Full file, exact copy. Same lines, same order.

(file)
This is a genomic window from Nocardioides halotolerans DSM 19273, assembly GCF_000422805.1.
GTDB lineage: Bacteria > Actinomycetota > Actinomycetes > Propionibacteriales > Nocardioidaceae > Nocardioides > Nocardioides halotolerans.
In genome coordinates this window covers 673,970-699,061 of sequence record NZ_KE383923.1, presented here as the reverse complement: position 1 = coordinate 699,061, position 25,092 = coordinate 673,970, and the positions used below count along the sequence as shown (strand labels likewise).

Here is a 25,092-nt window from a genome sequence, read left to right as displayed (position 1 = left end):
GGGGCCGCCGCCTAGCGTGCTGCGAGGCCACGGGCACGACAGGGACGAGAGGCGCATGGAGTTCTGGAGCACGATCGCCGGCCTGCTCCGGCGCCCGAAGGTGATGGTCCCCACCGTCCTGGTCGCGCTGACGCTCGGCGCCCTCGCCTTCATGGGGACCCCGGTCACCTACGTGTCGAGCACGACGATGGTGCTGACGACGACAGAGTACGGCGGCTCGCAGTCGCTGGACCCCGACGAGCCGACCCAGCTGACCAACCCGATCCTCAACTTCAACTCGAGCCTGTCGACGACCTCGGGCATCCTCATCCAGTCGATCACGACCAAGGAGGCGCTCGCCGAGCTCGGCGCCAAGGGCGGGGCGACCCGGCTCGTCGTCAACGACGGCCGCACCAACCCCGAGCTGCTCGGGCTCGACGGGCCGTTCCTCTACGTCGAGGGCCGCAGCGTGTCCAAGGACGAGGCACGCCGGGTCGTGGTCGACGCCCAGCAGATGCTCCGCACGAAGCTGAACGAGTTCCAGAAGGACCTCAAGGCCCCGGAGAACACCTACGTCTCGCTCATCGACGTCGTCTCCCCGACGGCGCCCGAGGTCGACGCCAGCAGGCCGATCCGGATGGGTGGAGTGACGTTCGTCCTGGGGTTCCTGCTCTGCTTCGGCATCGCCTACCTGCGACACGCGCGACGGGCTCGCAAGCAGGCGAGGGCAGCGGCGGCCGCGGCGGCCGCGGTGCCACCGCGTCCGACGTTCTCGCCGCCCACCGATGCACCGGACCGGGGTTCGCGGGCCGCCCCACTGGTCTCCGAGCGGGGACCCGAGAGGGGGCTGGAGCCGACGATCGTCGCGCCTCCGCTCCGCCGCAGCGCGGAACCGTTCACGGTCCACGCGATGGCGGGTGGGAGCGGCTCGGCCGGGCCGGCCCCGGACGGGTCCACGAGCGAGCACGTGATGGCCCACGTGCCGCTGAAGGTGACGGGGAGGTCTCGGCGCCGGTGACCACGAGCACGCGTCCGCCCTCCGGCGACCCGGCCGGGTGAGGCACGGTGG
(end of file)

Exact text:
This is a genomic window from Nocardioides halotolerans DSM 19273, assembly GCF_000422805.1.
GTDB lineage: Bacteria > Actinomycetota > Actinomycetes > Propionibacteriales > Nocardioidaceae > Nocardioides > Nocardioides halotolerans.
In genome coordinates this window covers 673,970-699,061 of sequence record NZ_KE383923.1, presented here as the reverse complement: position 1 = coordinate 699,061, position 25,092 = coordinate 673,970, and the positions used below count along the sequence as shown (strand labels likewise).

Here is a 25,092-nt window from a genome sequence, read left to right as displayed (position 1 = left end):
GGGGCCGCCGCCTAGCGTGCTGCGAGGCCACGGGCACGACAGGGACGAGAGGCGCATGGAGTTCTGGAGCACGATCGCCGGCCTGCTCCGGCGCCCGAAGGTGATGGTCCCCACCGTCCTGGTCGCGCTGACGCTCGGCGCCCTCGCCTTCATGGGGACCCCGGTCACCTACGTGTCGAGCACGACGATGGTGCTGACGACGACAGAGTACGGCGGCTCGCAGTCGCTGGACCCCGACGAGCCGACCCAGCTGACCAACCCGATCCTCAACTTCAACTCGAGCCTGTCGACGACCTCGGGCATCCTCATCCAGTCGATCACGACCAAGGAGGCGCTCGCCGAGCTCGGCGCCAAGGGCGGGGCGACCCGGCTCGTCGTCAACGACGGCCGCACCAACCCCGAGCTGCTCGGGCTCGACGGGCCGTTCCTCTACGTCGAGGGCCGCAGCGTGTCCAAGGACGAGGCACGCCGGGTCGTGGTCGACGCCCAGCAGATGCTCCGCACGAAGCTGAACGAGTTCCAGAAGGACCTCAAGGCCCCGGAGAACACCTACGTCTCGCTCATCGACGTCGTCTCCCCGACGGCGCCCGAGGTCGACGCCAGCAGGCCGATCCGGATGGGTGGAGTGACGTTCGTCCTGGGGTTCCTGCTCTGCTTCGGCATCGCCTACCTGCGACACGCGCGACGGGCTCGCAAGCAGGCGAGGGCAGCGGCGGCCGCGGCGGCCGCGGTGCCACCGCGTCCGACGTTCTCGCCGCCCACCGATGCACCGGACCGGGGTTCGCGGGCCGCCCCACTGGTCTCCGAGCGGGGACCCGAGAGGGGGCTGGAGCCGACGATCGTCGCGCCTCCGCTCCGCCGCAGCGCGGAACCGTTCACGGTCCACGCGATGGCGGGTGGGAGCGGCTCGGCCGGGCCGGCCCCGGACGGGTCCACGAGCGAGCACGTGATGGCCCACGTGCCGCTGAAGGTGACGGGGAGGTCTCGGCGCCGGTGACCACGAGCACGCGTCCGCCCTCCGGCGACCCGGCCGGGTGAGGCACGGTGG